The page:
The crisis in Flint, Mich., has pushed drinking water quality into the forefront of national conversation, but problems with the Midwest’s aging drinking water infrastructure are not new. Plenty of lead pipes nearing the end of their service lives remain, and nonpoint source pollution from agricultural runoff besets watersheds and municipal water systems before ultimately afflicting the Great Lakes, Mississippi River and Gulf of Mexico.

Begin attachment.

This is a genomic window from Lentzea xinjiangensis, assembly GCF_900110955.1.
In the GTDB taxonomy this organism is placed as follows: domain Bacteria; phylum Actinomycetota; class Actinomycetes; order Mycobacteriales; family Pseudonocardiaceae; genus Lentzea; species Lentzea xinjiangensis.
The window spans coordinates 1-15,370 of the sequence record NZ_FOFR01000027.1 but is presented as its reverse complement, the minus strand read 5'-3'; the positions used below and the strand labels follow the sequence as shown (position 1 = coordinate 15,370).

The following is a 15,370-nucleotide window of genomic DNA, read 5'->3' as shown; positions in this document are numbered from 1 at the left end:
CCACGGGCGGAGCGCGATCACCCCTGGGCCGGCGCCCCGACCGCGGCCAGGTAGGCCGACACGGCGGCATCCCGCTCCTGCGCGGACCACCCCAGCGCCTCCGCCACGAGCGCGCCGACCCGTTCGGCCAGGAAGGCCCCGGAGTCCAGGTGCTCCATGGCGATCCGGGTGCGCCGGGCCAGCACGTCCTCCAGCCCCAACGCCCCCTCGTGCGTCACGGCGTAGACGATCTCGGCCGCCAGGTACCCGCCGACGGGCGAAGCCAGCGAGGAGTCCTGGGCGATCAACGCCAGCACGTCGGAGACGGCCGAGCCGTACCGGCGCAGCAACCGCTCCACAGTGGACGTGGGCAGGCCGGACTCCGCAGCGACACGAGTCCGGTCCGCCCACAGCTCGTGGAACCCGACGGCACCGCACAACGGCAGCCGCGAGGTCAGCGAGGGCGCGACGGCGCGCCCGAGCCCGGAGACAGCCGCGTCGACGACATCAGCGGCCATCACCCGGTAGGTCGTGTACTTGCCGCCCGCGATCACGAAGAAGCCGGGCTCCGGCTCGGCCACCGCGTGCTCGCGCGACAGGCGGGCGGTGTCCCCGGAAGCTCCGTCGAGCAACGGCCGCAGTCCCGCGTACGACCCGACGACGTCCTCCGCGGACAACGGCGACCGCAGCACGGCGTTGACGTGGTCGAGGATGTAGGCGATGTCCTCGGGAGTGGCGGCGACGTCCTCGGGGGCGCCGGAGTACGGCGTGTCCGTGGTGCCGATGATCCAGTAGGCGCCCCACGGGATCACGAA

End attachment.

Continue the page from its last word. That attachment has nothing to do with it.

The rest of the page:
States have taken steps to clean up their water systems and sources (several of which were noted in Stateline Midwest’s September 2015 edition), but the overall tab to modernize is tremendous.
At least $1 trillion will be required nationwide through 2035 to replace pipes at or reaching the end of their service lives, according to a 2010 report, “Buried No Longer: Confronting America’s Water Infrastructure Challenge,” from the American Water Works Association.
The Midwest’s aggregate share (including Missouri) was estimated at $172.2 billion.